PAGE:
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Effect tricks anyone???
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Raj_Sangeet
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Location: VA, USA

PostPosted: Thu Jul 10, 2003 6:07 pm    Post subject: Effect tricks anyone??? Reply with quote

Hi all,
I am loolking for some effect tricks you all employ knowingly on unknowingly, If you like to share please post, anything really. For example I just read about reverse reverb effect, where you reverse the audio and apply the reverb (with some pre-delay) and reverse it back to the original. You may have to apply some trimming to get it right. Thanks for sharing.
Raj
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Timo
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PostPosted: Wed Jul 16, 2003 11:46 pm    Post subject: Reply with quote

Hiya Raj!

I'll offer a few Korg-specific effect tricks I've found using my Trinity workstation: Wink

* Try using Combi-mode to duplicate musical parts to fill more frequency bandwidth if a particular individual sound fails to create the desired impact - Detune the parts slightly to get a thicker sound, maybe even dropping/lifting parts by an octave or two.

* Drums - Something I've found the other day which has improved my dance-drum creation massively:- Where (even large amounts of) 'compression' fails to add punch to drums, try 'limiting' instead, to really push the drum-hits towards the forefront. Use a low threshold, high ratio, slow attack-time, fast release-time, and make up the gain accordingly. Take the threshold down as low as you can before you start experiencing obvious breathing/pumping effects. Also, try adding 'early reflection' before the limiting stage. Also add subtle amounts of overdrive/distortion to fill out the frequency spectrum. Wink

* Try experimenting using a 'gate' on rhythm tracks - ie. setting the threshold high, so that only the peaks get through - great for adding variation to drums, and can also be used to tidy up overtly complex/busy patterns.

* Try using the 'pitch' effects (pitch-shifter, pitch-shift-mod) with a large wet ratio, to bring out a little more abstractness/rawness in things like drum-patterns.

* To add more effects when recording a single sound at any one time, take the desired part/patch into Sequencer-mode, where you can then add/chain effects up to 'size 8' all on one channel, as opposed to upto just 'size-4' effects in Program-mode.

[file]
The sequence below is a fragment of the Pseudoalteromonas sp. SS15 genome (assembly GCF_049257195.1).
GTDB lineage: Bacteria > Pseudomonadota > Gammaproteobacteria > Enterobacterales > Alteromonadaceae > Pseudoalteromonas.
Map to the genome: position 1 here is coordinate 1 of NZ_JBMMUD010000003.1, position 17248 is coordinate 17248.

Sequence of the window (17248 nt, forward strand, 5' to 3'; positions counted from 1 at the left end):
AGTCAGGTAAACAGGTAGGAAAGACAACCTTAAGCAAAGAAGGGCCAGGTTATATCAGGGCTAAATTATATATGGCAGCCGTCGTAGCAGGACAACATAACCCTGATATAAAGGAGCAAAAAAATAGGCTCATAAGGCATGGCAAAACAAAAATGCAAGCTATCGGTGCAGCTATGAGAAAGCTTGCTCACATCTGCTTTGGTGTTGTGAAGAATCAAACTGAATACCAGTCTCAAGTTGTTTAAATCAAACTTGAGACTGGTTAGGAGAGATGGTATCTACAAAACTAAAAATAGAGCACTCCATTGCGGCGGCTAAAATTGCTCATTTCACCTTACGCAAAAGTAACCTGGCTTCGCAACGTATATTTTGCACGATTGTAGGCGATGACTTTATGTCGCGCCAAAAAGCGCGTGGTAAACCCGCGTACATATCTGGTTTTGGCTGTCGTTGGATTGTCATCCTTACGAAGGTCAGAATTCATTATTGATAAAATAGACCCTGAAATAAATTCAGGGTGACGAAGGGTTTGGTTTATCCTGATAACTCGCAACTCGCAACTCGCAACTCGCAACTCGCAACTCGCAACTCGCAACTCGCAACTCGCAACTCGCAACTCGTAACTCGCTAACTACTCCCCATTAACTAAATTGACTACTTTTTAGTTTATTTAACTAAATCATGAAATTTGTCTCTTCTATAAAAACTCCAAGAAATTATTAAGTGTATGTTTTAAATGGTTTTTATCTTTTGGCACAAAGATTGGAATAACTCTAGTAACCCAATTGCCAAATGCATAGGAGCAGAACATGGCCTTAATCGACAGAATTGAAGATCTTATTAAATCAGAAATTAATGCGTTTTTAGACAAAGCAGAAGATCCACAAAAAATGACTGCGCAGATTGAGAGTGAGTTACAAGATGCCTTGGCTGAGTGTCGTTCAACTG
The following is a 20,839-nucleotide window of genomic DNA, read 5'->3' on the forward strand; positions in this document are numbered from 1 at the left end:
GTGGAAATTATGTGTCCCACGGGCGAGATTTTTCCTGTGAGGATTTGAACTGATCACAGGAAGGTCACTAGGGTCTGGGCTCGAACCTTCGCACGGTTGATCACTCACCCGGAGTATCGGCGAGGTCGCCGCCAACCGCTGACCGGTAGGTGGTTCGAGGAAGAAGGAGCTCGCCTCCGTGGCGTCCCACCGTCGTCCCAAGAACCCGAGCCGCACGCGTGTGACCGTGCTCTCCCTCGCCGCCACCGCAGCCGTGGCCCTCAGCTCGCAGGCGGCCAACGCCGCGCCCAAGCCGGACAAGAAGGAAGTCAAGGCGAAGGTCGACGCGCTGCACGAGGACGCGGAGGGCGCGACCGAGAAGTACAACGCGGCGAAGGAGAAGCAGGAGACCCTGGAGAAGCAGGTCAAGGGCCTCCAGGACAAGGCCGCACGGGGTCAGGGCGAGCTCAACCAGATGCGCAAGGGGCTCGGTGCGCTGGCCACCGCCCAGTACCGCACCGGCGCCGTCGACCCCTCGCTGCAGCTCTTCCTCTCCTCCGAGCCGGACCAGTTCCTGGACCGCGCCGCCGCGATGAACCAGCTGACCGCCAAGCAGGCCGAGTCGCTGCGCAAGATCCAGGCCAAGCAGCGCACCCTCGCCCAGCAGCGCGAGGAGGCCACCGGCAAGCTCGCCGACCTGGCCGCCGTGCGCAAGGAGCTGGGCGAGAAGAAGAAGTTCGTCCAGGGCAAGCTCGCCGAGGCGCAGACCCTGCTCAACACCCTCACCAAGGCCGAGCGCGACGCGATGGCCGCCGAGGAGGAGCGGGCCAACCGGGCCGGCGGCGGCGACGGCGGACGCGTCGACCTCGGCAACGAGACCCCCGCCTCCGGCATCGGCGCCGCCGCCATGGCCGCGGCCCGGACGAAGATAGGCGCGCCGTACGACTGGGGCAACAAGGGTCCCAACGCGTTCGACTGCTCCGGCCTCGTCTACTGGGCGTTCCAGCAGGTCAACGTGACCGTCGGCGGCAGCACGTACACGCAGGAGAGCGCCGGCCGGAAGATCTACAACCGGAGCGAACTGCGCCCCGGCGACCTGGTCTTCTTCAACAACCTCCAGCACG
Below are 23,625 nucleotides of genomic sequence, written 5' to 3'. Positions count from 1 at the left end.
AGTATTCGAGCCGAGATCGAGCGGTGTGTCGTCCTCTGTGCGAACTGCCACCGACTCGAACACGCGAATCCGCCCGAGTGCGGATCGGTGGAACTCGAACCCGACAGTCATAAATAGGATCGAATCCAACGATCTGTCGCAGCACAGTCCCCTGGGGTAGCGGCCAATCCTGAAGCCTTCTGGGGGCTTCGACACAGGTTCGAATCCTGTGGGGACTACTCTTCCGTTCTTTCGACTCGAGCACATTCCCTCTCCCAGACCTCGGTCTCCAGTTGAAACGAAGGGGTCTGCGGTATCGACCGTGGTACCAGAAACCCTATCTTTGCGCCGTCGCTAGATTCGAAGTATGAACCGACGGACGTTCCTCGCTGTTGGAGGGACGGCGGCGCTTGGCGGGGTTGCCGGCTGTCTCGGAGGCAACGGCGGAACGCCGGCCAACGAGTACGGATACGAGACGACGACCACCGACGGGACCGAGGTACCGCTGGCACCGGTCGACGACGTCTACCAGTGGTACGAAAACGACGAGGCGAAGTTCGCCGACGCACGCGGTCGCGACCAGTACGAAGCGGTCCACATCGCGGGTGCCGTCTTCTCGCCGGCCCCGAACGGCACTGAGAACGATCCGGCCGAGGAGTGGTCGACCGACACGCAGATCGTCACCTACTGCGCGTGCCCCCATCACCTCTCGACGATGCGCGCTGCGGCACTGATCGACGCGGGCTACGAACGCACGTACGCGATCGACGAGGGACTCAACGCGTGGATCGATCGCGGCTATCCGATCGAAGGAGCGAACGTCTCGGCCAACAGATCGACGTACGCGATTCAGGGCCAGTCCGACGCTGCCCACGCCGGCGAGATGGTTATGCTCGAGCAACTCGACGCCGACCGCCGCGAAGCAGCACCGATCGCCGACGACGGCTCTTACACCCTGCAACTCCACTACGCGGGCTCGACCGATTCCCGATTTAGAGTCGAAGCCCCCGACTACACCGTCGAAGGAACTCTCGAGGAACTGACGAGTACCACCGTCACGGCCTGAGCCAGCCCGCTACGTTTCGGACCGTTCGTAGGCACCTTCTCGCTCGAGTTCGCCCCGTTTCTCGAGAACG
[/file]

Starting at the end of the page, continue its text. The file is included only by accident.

* Try adding early-reflections, or a short reverb ('room', or other) before compressing/limiting effects. This will add ambience to your musical part, and the compression/limiting will bring the ambience more to the fore-front without it sounding overbearing or muddying the actual raw/dry sound. When pushed hard, it can offer a really nice (subjectively speaking, of course Wink ) 'breathing' effect which is ideal for dance stuff.

* Add a (very) slow vibrato before delay/echo effects - I've found this generates a little movement and an ever-so subtle modulation to a sound, rather than sounding overtly clinical.

* Very good/useful tip:- To get your sounds to 'sit' better in the mix, alter the patches themselves by drastically reducing the 'width' (stereo width), found on the Insert-Effects page, to become 'mono', instead of stereo. Then you can simpy 'place' the patch anywhere on the stereo field, as desired, on the Sequencing page using the 'pan' control. Your mix will sound less cluttered/muddy. Wink

* Effect bass sounds in mono. And always leave bass in the middle (centre) of the stereo-field (so the bass is using both speakers at the same time, hence getting double the power).

* Add subtle (or almost virtually undetectable) overdrive or distortion to any sound, to add a little 'bite' and warmth.

* Where possible, filter out the low-frequencies from non-bass sounds. This will clean and tighten up the low end, leaving adequate room for the actual bass sounds to shake their stuff on their own, without sounding muddy/confusing with the rest of the instruments in the song. Wink

* The more abstract 'panning' effects (dynamic-pan, envelope-pan) offer a great way to liven up single static sounds.

* Use 'stereo-enhancer' sparingly on one channel at a time, to bring a main part forward in the mix when desired.

That's all I can think of for now. Wink

Timo
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dreamaiden
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PostPosted: Thu Jul 17, 2003 2:18 am    Post subject: Reply with quote

It's Christmas in July !!

Thanks Raj for asking and thanks Timo for answering. I LOVE these things. I'm tickled to death! I don't mean to be greedy but I would love to see pages and pages of these things!!! I can't wait to try them all.

THANKS! Cool Cool Cool

Sioux
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teuf
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PostPosted: Thu Jul 17, 2003 7:50 am    Post subject: Reply with quote

Yeah ! Cool

Thanks Timo Razz

Teuf
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laughing_bear